LOEWEN:  Through the ages.  BTK as a student was the first thing that flashed through my mind of serial murders. 

MAGNUS (voice-over):  A student with a score to settle.  BTK was mad, says Loan (ph), because nobody was paying enough respect to his atrocities.  The killer ranted in that 1978 letter to the TV station about the lack of publicity. 

“A little paragraph in the newspaper would have been enough.  How many people do I have to kill until I get the recognition I deserve?”  Even more chillingly, BTK made it clear he was already hell-bent on murder victim number eight. 

LOEWEN:  It was haunting.  He said that, in fact, he was stalking a victim right now.  He‘d picked his next victim.  He indicated how he was going to kill that person.  And then the last sentence was, “Maybe it‘s you.” 

MAGNUS (on-screen):  He was trying to frighten people?

LOEWEN:  Oh, definitely.  And he succeeded. 

MAGNUS:  It turned out the Wichita police had been intentionally denying BTK publicity for sometime.  Profilers had advised them against caving into the killer‘s demands for attention on the grounds that if he got it he‘d kill again. 

But that tactic clearly hadn‘t worked.  BTK kept on killing anyway.  Now, faced with the strangler‘s written threat to take yet another life, the police abruptly changed strategy. 

LAMUNYON:  At that point, we need to step up and say, “Yes, we recognize you as BTK.  And we do have a serial killer here.”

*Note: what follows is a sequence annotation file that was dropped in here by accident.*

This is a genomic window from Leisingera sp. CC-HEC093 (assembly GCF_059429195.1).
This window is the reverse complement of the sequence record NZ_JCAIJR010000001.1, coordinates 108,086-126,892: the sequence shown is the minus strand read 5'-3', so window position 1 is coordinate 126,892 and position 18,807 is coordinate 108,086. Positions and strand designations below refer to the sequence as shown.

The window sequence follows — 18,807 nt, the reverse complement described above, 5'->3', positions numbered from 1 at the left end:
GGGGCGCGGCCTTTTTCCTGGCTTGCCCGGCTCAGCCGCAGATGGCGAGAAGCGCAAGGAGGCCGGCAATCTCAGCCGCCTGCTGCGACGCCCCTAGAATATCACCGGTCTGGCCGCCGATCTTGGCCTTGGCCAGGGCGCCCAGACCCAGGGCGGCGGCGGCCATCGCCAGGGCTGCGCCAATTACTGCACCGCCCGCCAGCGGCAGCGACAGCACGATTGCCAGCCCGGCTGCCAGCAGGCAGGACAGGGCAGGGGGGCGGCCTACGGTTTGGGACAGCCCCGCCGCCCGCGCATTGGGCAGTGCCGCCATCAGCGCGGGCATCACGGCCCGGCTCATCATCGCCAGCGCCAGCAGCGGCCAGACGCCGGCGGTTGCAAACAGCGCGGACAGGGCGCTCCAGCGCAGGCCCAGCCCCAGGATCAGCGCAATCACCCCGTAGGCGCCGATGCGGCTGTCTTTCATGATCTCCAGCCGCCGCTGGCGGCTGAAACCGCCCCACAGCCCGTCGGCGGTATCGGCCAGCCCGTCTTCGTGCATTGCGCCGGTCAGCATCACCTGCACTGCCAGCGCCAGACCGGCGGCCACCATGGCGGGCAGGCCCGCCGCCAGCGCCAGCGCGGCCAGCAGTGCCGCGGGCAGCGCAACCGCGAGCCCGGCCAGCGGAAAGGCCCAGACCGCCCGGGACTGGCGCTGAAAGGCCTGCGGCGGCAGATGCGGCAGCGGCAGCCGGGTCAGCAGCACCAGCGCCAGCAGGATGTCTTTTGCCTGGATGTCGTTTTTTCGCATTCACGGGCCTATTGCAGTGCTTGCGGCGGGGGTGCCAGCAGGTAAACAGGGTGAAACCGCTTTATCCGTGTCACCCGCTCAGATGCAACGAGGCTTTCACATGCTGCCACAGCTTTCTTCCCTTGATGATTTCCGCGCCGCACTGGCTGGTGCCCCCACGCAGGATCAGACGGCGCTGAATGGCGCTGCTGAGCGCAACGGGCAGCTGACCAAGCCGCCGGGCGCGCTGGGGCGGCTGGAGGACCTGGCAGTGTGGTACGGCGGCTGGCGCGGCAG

MAGNUS (voice-over):  So Police Chief Richard Lamunyon and news director Ron Loewen appeared on TV that February 1978 side-by-side. 

LOEWEN:  BTK claims to have strangled a total of seven people, mostly women. 

MAGNUS:  It was Loewen himself who broke the story of BTK to the community. 

LOEWEN:  ... which is very unusual. 

MAGNUS (on-screen):  You‘re a suit in the background. 

LOEWEN:  That‘s right.  I‘m a suit.

MAGNUS:  But during that newscast, Loewen, who had never talked about these events publicly until he spoke with “DATELINE” last year, became, in effect, live bait. 

LOEWEN:  The police said—I guess, based again on their talk with their behavioral people, that this is a cry for help.  This guy has more that he wants to say.  We‘d suggest that you do the story so that it has someone that he might choose to communicate with again. 

MAGNUS (on-screen):  How did you feel about offering yourself up as someone who would be willing to communicate with this deranged mass murderer?

LOEWEN:  Well, you know, you want to help.  So if he wanted to write letters and they came to my attention, why not?

MAGNUS (voice-over):  It was quite a risk.  BTK had already murdered seven people.  And Loan could end up getting far more than just a letter in the mail.  But there he sat...

LOEWEN:  What kind of leads do you have?

MAGNUS:  ... asking questions of Chief Lamunyon for which there were no good answers. 

LAMUNYON:  Very honestly, we have no solid leads at all. 

LOEWEN:  It was horrific news.  Everything changed for me, and everything changed for everyone in Wichita. 

MAGNUS:  Loan says the effect on the bombshell announcement on this gentle, family-oriented city was instantaneous. 

LOEWEN:  He absolutely terrorized the community.  Everyone was a suspect.  Girlfriends were concerned about their boyfriends.  There were parents who turned in their children.  The fear was palpable.

MAGNUS:  No one felt that more than Ron Loan himself, who went from covering the news to being at the center of it. 

LOEWEN:  It was a crazy time.  The police looked after me.  They checked my apartment out every night when I went in.  And they followed me to my car, which after awhile became so nerve-racking for me after a number of weeks, I just asked them to stop doing that. 

MAGNUS:  Hoping BTK would contact him, the police brought Loan inside the investigation.  Loan was provided a photo of a possible suspect and a police revolver.